First, in 2008 The Dark Knight became the first superhero film to gross over a billion dollars. This film propelled the comic book genre to new heights, and cemented its popularity for years to come. That very same year, a smaller film premiered, but it would prove to have far more dramtic consequences. Iron Man opened a few months before The Dark Knight and grossed 585 million dollars, just a little under 60% of what its competitor would earn later in the year. Iron Man was a critical and commercial success, but compared to the thunderous approval and box office heights that The Dark Knight would earn, the film seemed somewhat insignificant.
Looking back, I would argue that this assumption was completely wrong. Iron Man created something that not only outlasted The Dark Knight trilogy, but changed the entire landscape of blockbusters: the now famous Marvel Cinematic Universe.
From 2008 to 2011, Marvel Studios released five films, each of which starred a different character. What made them different was that they were all connected through references hidden after the credits. This was a new strategy, and at the time not everyone was sure that the culmination of this effort, The Avengers, would lead to box office success. Especially considering that The Avengers would be placed in the same summer as The Dark Knight Rises, which would cap off the Nolan’s Batman trilogy.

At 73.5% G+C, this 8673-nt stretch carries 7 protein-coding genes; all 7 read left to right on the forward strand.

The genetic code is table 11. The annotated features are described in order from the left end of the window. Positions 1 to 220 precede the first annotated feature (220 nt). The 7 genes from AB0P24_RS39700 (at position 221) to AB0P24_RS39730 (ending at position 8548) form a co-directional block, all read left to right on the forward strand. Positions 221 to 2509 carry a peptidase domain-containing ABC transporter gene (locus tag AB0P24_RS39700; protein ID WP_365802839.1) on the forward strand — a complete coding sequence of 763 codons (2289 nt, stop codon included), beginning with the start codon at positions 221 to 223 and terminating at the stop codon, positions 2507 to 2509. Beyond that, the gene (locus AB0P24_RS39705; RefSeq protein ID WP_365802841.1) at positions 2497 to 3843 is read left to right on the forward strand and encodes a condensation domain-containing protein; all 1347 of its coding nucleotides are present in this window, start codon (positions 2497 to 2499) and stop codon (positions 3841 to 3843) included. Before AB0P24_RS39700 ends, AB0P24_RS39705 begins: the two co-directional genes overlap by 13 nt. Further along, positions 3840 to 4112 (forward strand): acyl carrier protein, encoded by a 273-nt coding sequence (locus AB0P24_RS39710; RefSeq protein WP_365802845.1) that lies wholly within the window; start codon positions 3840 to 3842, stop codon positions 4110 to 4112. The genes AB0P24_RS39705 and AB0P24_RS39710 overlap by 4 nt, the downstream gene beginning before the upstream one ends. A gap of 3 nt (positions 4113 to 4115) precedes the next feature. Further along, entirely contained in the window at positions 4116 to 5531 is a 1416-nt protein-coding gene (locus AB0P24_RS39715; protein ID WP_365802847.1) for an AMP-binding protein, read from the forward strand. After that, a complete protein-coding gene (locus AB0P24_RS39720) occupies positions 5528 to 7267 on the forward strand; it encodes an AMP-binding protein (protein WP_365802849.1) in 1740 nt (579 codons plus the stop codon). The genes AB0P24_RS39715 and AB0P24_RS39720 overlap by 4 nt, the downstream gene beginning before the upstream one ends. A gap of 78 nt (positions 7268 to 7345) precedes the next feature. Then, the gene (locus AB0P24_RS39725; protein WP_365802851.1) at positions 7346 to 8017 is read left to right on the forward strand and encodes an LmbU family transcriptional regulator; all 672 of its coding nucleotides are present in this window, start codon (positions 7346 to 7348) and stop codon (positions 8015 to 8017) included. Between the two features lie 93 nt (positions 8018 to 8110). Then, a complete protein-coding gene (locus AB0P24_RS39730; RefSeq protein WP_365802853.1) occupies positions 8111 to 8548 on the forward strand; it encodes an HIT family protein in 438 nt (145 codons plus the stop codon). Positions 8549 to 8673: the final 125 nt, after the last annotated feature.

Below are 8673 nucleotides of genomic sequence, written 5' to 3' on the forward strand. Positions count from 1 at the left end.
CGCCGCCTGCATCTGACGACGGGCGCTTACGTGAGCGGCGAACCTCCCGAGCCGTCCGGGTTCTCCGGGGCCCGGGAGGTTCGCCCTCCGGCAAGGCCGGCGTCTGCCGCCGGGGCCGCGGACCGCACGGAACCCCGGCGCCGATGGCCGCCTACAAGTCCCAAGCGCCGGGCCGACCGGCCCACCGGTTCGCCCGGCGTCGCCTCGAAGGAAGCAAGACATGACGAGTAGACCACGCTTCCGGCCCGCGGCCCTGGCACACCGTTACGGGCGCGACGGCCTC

When all was said and done, The Dark Knight Rises would gross roughly the same as its predecessor. The Avengers on the other hand, would nearly triple its most successful predecessor’s box office haul.
The Dark Knight trilogy is considered by many to be one of the greatest trilogies ever made. But in the end, it did not change Hollywood in the way the MCU has, for better or worse.
Since The Avengers grossed 1.5 billion dollars, and became (at the time) the third most successful film in history, almost every studio has attempted to craft their own cinematic universe.
Warner Bros. began the DCEU a year later with Man of Steel. In 2014, Godzilla would begin the MonsterVerse, a cinematic universe which as of now contains both King Kong and Godzilla. Universal plans to begin a separate monster cinematic universe this summer with their reboot of The Mummy. Cloverfield, which was released in 2008, had a loosely connected sequel last year titled 10 Cloverfield Lane, and there are plans to turn this franchise into a cinematic universe as well.
Even Star Wars, which has long been the standard of an episodic franchise, is taking on the form of a cinematic universe. Last year Rogue One was released, and next year a Han Solo spin off will enter theaters. Both are not tied to the central episodes, and are instead part of an anthology series which will expand the depth of the Star Wars universe.
The problem is, with so many sequels and universes it can be difficult for audiences to keep up. At the same time, as we discovered last year, audiences can grow tired of sequels. In 2016, the term ‘sequelitis’ was created in response to the disappointing box office hauls of films such as Teenage Mutant Ninja Turtles: Out of the Shadows and Independence Day: Resurgence. I have argued that these films flopped because they were low in quality, not just because they were sequels. I still stand by that, and I predict that there will be a strong correlation between which blockbuster films flop and their IMDb score.